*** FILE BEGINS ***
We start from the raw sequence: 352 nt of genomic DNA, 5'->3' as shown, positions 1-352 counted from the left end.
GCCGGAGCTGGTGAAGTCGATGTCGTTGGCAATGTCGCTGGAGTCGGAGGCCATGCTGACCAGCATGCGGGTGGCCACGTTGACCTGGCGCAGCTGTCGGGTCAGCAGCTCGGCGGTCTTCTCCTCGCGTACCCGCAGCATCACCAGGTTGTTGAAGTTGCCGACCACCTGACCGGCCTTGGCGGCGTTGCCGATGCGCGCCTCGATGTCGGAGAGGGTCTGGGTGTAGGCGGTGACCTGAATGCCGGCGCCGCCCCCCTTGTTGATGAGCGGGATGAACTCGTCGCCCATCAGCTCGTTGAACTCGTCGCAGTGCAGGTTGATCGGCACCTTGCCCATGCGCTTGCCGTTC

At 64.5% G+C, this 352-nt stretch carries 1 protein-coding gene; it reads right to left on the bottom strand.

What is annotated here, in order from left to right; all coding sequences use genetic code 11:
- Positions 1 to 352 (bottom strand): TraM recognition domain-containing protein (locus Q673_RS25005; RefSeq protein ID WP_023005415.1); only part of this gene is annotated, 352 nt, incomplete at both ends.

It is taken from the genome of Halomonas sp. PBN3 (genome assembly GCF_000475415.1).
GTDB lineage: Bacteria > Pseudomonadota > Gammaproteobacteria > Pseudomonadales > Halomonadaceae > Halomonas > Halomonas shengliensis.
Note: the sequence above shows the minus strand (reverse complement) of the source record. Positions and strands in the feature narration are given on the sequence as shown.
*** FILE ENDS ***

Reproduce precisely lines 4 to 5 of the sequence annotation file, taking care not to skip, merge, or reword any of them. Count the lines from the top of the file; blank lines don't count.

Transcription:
What is annotated here, in order from left to right; all coding sequences use genetic code 11:
- Positions 1 to 352 (bottom strand): TraM recognition domain-containing protein (locus Q673_RS25005; RefSeq protein ID WP_023005415.1); only part of this gene is annotated, 352 nt, incomplete at both ends.